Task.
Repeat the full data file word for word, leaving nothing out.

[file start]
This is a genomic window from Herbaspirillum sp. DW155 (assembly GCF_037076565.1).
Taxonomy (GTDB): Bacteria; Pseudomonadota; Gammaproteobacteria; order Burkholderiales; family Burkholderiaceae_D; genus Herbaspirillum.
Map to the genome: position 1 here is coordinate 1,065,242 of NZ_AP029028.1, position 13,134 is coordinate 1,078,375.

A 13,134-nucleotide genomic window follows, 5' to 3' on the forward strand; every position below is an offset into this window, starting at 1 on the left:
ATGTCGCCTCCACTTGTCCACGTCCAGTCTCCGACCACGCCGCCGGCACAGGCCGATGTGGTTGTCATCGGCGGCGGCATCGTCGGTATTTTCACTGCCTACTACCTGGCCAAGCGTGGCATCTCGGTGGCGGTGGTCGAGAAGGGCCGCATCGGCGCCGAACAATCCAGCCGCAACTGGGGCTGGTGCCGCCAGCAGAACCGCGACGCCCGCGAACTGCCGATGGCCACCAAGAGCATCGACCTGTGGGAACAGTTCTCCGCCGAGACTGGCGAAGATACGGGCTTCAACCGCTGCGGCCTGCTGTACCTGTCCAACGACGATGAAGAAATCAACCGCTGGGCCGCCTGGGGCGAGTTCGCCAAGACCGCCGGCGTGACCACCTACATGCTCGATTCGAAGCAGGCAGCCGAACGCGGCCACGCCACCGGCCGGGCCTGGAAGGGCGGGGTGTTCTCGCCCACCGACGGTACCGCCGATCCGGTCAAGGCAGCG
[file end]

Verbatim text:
This is a genomic window from Herbaspirillum sp. DW155 (assembly GCF_037076565.1).
Taxonomy (GTDB): Bacteria; Pseudomonadota; Gammaproteobacteria; order Burkholderiales; family Burkholderiaceae_D; genus Herbaspirillum.
Map to the genome: position 1 here is coordinate 1,065,242 of NZ_AP029028.1, position 13,134 is coordinate 1,078,375.

A 13,134-nucleotide genomic window follows, 5' to 3' on the forward strand; every position below is an offset into this window, starting at 1 on the left:
ATGTCGCCTCCACTTGTCCACGTCCAGTCTCCGACCACGCCGCCGGCACAGGCCGATGTGGTTGTCATCGGCGGCGGCATCGTCGGTATTTTCACTGCCTACTACCTGGCCAAGCGTGGCATCTCGGTGGCGGTGGTCGAGAAGGGCCGCATCGGCGCCGAACAATCCAGCCGCAACTGGGGCTGGTGCCGCCAGCAGAACCGCGACGCCCGCGAACTGCCGATGGCCACCAAGAGCATCGACCTGTGGGAACAGTTCTCCGCCGAGACTGGCGAAGATACGGGCTTCAACCGCTGCGGCCTGCTGTACCTGTCCAACGACGATGAAGAAATCAACCGCTGGGCCGCCTGGGGCGAGTTCGCCAAGACCGCCGGCGTGACCACCTACATGCTCGATTCGAAGCAGGCAGCCGAACGCGGCCACGCCACCGGCCGGGCCTGGAAGGGCGGGGTGTTCTCGCCCACCGACGGTACCGCCGATCCGGTCAAGGCAGCG